1Tschermak Erlich. Ueber Correlation zwischen Vegetativen und sexualen Merkmalen an Erbsenmichlingen. Berich. d. Dent. Bot Gesell. 20 p. 17 (1902).

A somewhat similar coherital correlation has been described by Tschermak in his very suggestive paper on a correlation between vegetative and sexual characters in pea hybrids.1

The following is nearly a literal translation of Tschermak's five paragraphs describing his results:

(1) It was not possible by crossing a white-flowered smooth-seeded Pisum sativum with pollen of a red-flowered slightly wrinkled-seeded Pisum arvense to produce slightly wrinkled seeds. The first seed generation is in this case smooth. The cotyledon character of smoothness appears to be dominant.

(2) On the contrary a red-flowered wrinkled-seeded Pisum arvense by pollination with a smooth-seeded Pisum sativum gave wrinkled seeds. The first seed generation showed the arvense type. That which in the first case was a recessive character "weak-wrinkled" became through the influence of the mother parent, dominant.

(3) The hybrids of the first generation of either combination showed red flowers throughout, showing the dominance of this vegetative character in the first hybrid generation, and gave by self-pollination among themselves only weak-wrinkled seeds. The second seed generation was the same also, in both cases, as the first seed generation of case two.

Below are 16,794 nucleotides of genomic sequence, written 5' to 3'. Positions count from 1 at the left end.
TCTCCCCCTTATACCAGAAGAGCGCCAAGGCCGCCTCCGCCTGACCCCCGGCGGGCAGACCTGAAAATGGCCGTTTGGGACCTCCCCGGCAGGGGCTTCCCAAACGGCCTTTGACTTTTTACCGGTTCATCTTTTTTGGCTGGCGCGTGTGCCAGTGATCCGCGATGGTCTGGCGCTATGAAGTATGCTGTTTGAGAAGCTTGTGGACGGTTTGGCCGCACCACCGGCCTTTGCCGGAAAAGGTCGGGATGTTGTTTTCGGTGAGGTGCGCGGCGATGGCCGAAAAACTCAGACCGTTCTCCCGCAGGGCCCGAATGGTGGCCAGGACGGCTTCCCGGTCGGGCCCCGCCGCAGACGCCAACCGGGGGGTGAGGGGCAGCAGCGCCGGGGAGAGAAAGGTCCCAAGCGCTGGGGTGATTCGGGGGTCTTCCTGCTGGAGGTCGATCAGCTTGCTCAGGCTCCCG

(4) The pollen of hybrids of the first generation, from a green smooth-seeded Pisum sativum and a yellow wrinkled seeded Pisum arvense, crossed on a green smooth-seeded Pisum sativum produced very differently colored yellow and green seeds which, however, were all smooth (compare case 1.) From the reverse union there resulted, on the contrary, seeds which were differently colored but weak-wrinkled throughout (compare case 2.)

(5) The daughter generation of hybrids of both combinations of a white flowered and smooth-seeded Pisum sativum, and a red-flowered wrinkled-seeded Pisum arvense, consisted of red-flowered and white-flowered individuals in the numerical relation of 3:1; the red-flowered ones again gave throughout weak-wrinkled seeds; the white-flowered ones only smooth seeds.

Tschermak points out that this correlation is evidently sometimes broken as is shown by the existence of constant arvense sorts having red flowers, but with smooth seeds.

1Bot. Zeitung. 1900, s. 232 and Bibl. Bot. 1901, Heft 53, s. 146.

A somewhat similar case of apparently coherital correlation between color of flower and color of pollen in hybrids of different races of Epilobium angustifolium has been described by Correns,1 but the evidence of true correlation in this case is yet somewhat doubtful.

Dimorphic and trimorphic flowers such as Primula and Lythrum must probably be considered as cases of coherital correlations, a certain length of stamen being regularly correlated with a certain length of pistil. If such dimorphic and trimorphic species are formed by the amalgamation of once distinct types, as seems probable, the correlation of the different groups of characters were doubtless inherited from the ancestral types. Space will not permit a further discussion of these interesting cases.